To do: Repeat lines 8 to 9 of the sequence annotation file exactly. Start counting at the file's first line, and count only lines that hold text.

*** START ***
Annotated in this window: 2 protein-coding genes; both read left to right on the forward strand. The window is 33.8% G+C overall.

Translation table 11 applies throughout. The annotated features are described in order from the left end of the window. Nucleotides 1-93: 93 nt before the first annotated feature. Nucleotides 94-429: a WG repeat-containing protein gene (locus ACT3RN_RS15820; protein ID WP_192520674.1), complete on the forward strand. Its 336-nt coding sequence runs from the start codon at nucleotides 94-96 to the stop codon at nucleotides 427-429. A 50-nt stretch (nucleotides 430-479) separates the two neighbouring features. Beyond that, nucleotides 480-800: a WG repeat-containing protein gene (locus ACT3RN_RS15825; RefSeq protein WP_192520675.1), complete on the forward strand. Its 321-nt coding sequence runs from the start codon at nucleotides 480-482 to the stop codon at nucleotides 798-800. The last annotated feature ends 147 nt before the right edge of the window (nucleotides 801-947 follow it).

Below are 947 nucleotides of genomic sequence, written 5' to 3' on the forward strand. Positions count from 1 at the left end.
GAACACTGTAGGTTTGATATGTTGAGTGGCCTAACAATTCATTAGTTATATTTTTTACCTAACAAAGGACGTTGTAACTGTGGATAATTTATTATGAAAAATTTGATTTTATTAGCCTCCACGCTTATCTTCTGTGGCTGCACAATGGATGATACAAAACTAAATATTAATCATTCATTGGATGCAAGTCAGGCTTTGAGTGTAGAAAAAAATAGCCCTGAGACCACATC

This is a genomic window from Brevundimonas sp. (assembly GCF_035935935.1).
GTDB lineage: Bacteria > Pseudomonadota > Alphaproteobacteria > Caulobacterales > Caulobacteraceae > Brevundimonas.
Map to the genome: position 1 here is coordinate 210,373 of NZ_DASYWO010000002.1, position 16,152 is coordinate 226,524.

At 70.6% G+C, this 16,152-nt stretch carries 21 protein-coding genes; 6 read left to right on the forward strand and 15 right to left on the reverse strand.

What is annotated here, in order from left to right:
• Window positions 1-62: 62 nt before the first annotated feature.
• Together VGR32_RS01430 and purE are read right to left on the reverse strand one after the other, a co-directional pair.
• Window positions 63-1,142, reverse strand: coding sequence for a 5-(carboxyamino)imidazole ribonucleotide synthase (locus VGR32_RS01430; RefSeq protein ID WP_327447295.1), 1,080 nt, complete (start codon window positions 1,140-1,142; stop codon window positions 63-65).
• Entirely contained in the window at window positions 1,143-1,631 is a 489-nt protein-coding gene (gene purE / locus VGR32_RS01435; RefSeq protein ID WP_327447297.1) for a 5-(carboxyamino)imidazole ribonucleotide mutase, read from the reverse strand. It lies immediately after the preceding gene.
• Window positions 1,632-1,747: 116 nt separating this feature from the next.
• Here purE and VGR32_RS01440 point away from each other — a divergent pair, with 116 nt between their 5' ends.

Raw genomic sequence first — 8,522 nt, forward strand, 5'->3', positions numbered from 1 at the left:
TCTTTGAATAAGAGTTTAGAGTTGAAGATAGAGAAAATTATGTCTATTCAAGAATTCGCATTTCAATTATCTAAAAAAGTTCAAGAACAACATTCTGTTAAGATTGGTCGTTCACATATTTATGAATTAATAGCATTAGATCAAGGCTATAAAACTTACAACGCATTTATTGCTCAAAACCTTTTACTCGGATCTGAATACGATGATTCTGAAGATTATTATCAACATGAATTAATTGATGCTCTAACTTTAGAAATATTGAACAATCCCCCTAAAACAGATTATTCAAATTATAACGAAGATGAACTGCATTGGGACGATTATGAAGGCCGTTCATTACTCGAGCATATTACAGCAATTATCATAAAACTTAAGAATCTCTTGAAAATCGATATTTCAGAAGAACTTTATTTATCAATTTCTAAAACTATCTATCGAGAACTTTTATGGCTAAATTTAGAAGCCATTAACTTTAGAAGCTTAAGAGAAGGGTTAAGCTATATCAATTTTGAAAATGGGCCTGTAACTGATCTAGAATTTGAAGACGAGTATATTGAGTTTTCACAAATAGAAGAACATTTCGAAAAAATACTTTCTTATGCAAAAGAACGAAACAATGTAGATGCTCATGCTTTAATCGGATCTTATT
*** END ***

At 70.6% G+C, this 16,152-nt stretch carries 21 protein-coding genes; 6 read left to right on the forward strand and 15 right to left on the reverse strand.

What is annotated here, in order from left to right: